Synthesis of Quercetin Loaded Nanoparticles Based on Alginate for Pb(II) Adsorption in Aqueous Solution.

Qi Y, Jiang M, Cui YL, Zhao L, Zhou X - Nanoscale Res Lett (2015)

TG-DTG-DSC curves of a sodium alginate, b quercetin, c AN, and d Q-AN
© Copyright Policy - OpenAccess
Related In: Results  -  Collection

License
Show All Figures
getmorefigures.php?uid=PMC4608953&req=5

Fig2: TG-DTG-DSC curves of a sodium alginate, b quercetin, c AN, and d Q-AN
Mentions: The thermogravimetry was used to study the isolated polyelectrolyte alginate and its complex form. TG-DTG curves in Fig. 2a indicated that sodium alginate subjected to a slight weight loss in 50.0–195.9 °C range and then a rapid one in 195.9–576.0 °C range. The first weight loss was mainly caused by the loss of water molecules in the sodium alginate powder, and the second one was due to the degradation of Na-alginate backbone [21]. Two clear weight loss stages of quercetin appeared in 50.0–178.5 °C and 178.5–421.0 °C ranges (Fig. 2b), which were similarly due to its water loss and structure degradation. In TG-DTG curves of AN (Fig. 2c), the slight weight loss in 50.0–138.4 °C range was attributed to the residual moisture in AN after the lyophilization process. However, a sustained and rapid weight loss in 138.5–513.5 °C range illustrated the obvious change of the existing forms of sodium alginate in AN (compared with the TG curve in Fig. 2a). This result was further confirmed by the shift of DTG peak form 246.0 °C (sodium alginate) to 258.5 °C (AN). The TG curve of Q-AN underwent a continued weight loss in 50.0–543.3 °C which demonstrated the thermal decomposition of quercetin [22]. And the intensive DTG peak at 400.8 °C illustrated the improvement of the thermal stability of quercetin by interaction with alginate gel.Fig. 2

Bottom Line: Characterization of AN and Q-AN were analysed by transmission electron microscopy (TEM), Fourier transform infrared spectrometry (FT-IR), X-ray diffractometer (XRD), and thermogravimetric analysis (TG-DTG-DSC).AN and Q-AN, with a diameter of 95.06 and 58.23 nm, were constituted by many small primary nanoparticles.AN and Q-AN would probably be applied as adsorbents to remove Pb(II) and then recover it from wastewater for the advantages of simple preparation, high adsorption capacity, and recyclability.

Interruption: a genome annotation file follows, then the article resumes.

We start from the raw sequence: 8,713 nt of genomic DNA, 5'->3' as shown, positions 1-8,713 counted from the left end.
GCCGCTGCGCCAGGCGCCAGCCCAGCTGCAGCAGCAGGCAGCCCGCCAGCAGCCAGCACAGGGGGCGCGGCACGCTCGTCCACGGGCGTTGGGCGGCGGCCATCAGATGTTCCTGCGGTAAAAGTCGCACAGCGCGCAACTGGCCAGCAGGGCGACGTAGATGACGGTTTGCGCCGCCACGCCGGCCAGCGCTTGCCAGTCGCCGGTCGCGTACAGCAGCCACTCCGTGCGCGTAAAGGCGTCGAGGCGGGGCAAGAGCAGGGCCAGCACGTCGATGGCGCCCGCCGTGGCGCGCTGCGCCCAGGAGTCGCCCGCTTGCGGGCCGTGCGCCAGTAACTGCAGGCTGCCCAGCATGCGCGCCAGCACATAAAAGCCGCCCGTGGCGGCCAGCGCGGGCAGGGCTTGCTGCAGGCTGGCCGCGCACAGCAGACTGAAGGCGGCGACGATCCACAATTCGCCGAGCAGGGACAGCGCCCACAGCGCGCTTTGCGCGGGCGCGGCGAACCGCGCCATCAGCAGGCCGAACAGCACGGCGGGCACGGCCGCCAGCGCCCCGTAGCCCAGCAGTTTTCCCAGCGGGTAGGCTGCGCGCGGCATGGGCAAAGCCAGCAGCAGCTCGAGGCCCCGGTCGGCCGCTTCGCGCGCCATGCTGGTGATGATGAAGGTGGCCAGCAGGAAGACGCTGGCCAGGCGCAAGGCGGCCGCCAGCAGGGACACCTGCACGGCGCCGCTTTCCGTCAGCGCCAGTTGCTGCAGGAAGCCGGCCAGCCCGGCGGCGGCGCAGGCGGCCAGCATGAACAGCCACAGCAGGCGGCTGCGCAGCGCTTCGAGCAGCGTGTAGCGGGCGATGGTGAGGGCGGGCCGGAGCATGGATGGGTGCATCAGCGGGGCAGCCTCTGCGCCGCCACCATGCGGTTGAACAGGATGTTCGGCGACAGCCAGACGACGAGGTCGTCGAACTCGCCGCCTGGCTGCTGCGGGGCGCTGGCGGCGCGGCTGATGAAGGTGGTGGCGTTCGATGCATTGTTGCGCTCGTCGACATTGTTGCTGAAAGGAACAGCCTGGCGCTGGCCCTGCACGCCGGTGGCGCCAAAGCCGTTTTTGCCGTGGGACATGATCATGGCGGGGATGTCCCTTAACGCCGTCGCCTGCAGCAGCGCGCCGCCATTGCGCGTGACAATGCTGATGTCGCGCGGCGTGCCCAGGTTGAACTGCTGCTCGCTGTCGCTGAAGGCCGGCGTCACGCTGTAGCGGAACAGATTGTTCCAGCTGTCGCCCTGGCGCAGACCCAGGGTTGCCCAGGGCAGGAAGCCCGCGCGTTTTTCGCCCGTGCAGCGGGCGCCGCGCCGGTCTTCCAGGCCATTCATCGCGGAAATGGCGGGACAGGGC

View Article: PubMed Central - PubMed

Affiliation: Faculty of Environmental Science and Engineering, Tianjin University, No. 92, Weijin Rd., Nankai District, Tianjin, 300072, China. qiyun@tju.edu.cn.

ABSTRACT
Pb(II) is a representative heavy metal in industrial wastewater, which may frequently cause serious hazard to living organisms. In this study, comparative studies between alginate nanoparticles (AN) and quercetin-decorated alginate nanoparticles (Q-AN) were investigated for Pb(II) ion adsorption. Characterization of AN and Q-AN were analysed by transmission electron microscopy (TEM), Fourier transform infrared spectrometry (FT-IR), X-ray diffractometer (XRD), and thermogravimetric analysis (TG-DTG-DSC). The main operating conditions such as pH, initial concentration of Pb(II), and co-existing metal ions were also investigated using a batch experiment. AN and Q-AN, with a diameter of 95.06 and 58.23 nm, were constituted by many small primary nanoparticles. It revealed that when initial concentration of Pb(II) is between 250 and 1250 mg L(-1), the adsorption rate and equilibrium adsorption were increased with the increase of pH from 2 to 7. The maximum adsorption capacities of 147.02 and 140.37 mg L(-1) were achieved by AN and Q-AN, respectively, with 0.2 g adsorbents in 1000 mg L(-1) Pb(II) at pH 7. The adsorption rate of Pb(II) was little influenced by the co-existing metal ions, such as Mn(II), Co(II), and Cd(II). Desorption experiments showed that Q-AN possessed a higher desorption rate than AN, which were 90.07 and 83.26 %, respectively. AN and Q-AN would probably be applied as adsorbents to remove Pb(II) and then recover it from wastewater for the advantages of simple preparation, high adsorption capacity, and recyclability.

No MeSH data available.


Related in: MedlinePlus